This unit of study provides students with the practical experience and knowledge necessary to manage ophthalmic conditions. The unit employs a mentor-based approach with candidates applying knowledge to eye clinic patients under the guidance of an approved ophthalmologist the student's country of practise, visiting ophthalmologists from Australia and New Zealand and a representative from their local health authority. Students are required to attend ophthalmology clinics in a variety of settings on a full time basis under the supervision of local or international ophthalmologists. The student will be continuously supervised and assessed as to their competence in their management of ophthalmic conditions in both adults and children. The clinical load will be reflected in the spectrum of submitted case histories by the student. They are required to show that they can competently manage a wide range of ophthalmic conditions by taking an appropriate medical and ophthalmic history, performing an ophthalmic examination, an appropriate general medical examination and an appropriate preoperative assessment, identifying the most likely diagnosis, and listing an appropriate differential diagnosis. In addition, they are required to outline and/or perform appropriate ophthalmic and medical investigations, outline a management plan for the condition. This may include preventative, public health and nutritional measures; genetic, disease education and counseling; general medical therapies; pharmacological, laser, surgical and optical treatments; consultation by other medical or health professionals; organisation of government and NGO assistance and arranging for appropriate ophthalmic and other medical/paramedical follow up. Successful candidates will be able to demonstrate the ability to work independently as an ophthalmologist in their native country.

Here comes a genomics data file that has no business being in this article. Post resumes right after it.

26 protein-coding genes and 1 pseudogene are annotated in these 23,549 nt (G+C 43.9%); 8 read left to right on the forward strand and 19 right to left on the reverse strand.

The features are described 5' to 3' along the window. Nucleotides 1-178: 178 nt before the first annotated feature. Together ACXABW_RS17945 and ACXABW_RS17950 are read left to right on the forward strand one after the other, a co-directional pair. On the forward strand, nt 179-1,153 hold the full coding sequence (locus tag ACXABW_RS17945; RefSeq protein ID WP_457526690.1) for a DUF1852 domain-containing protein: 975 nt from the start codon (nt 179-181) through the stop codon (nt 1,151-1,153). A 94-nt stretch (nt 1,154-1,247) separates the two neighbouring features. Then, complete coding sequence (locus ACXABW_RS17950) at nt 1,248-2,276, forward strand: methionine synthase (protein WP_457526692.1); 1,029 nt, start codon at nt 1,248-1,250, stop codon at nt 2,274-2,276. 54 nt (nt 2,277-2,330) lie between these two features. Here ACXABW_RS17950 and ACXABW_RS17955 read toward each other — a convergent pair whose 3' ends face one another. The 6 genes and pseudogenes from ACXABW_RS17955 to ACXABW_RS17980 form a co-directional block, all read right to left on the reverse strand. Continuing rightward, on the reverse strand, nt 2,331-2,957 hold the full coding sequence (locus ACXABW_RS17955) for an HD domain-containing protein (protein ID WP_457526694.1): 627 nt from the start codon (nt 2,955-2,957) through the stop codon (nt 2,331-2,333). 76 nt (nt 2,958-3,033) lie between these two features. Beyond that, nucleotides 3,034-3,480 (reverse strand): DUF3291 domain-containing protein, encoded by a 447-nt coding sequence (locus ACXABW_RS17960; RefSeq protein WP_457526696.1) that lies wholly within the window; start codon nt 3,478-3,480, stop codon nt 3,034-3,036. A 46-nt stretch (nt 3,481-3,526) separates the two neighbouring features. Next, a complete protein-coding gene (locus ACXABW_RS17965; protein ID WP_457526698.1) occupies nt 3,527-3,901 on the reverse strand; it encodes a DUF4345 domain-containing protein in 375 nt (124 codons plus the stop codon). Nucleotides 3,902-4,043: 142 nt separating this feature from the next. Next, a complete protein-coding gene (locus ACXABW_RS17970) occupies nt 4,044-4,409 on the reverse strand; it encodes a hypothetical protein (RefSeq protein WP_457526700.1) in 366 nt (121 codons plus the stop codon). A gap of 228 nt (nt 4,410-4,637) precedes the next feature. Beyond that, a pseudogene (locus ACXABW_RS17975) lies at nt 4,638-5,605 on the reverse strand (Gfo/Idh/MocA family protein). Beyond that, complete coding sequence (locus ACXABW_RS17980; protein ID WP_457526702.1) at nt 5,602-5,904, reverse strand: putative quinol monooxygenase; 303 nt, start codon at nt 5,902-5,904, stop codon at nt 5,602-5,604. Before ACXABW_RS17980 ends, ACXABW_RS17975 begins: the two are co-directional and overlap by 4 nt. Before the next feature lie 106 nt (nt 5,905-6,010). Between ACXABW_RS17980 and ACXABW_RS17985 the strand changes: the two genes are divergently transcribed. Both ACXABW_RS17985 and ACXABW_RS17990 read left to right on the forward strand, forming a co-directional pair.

Mentoring in a live clinical setting
Attendance and submitted fortnightly case histories (100%)
Clinical Ophthalmology: a systematic approach (7th ed), Jack J. Kanski, Brad Bowling; Edinburgh ; New York : Elsevier/Saunders, 2011
Candidates must be overseas trained medical practitioners from countries without an established vocational ophthalmology training programs and be working in a clinical ophthalmology unit.
OPSC5013 and OPSC5014